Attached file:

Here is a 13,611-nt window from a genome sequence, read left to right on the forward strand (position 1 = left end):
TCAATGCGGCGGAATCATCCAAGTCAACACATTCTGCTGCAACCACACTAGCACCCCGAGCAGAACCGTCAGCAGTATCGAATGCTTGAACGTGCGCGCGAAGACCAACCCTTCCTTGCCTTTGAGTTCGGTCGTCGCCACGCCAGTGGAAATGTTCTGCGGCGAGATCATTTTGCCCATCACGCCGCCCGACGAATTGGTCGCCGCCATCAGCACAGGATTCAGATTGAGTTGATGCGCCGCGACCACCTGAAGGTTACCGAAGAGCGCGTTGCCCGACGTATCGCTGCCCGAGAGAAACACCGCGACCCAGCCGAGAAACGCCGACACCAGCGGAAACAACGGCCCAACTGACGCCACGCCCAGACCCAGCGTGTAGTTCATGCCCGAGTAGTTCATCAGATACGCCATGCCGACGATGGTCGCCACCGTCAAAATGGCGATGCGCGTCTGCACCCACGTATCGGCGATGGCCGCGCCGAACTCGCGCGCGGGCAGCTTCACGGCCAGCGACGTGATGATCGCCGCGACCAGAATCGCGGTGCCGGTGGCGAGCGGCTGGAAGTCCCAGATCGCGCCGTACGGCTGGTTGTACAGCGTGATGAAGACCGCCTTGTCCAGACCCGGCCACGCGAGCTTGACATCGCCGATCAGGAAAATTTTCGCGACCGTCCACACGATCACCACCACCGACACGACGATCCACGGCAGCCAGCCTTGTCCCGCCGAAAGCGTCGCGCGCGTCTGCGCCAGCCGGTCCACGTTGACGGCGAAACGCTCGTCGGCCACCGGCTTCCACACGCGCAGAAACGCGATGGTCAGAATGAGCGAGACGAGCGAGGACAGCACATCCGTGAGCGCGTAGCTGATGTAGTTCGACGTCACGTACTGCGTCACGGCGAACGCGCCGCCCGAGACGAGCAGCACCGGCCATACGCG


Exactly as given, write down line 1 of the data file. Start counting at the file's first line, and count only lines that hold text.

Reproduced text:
Here is a 13,611-nt window from a genome sequence, read left to right on the forward strand (position 1 = left end):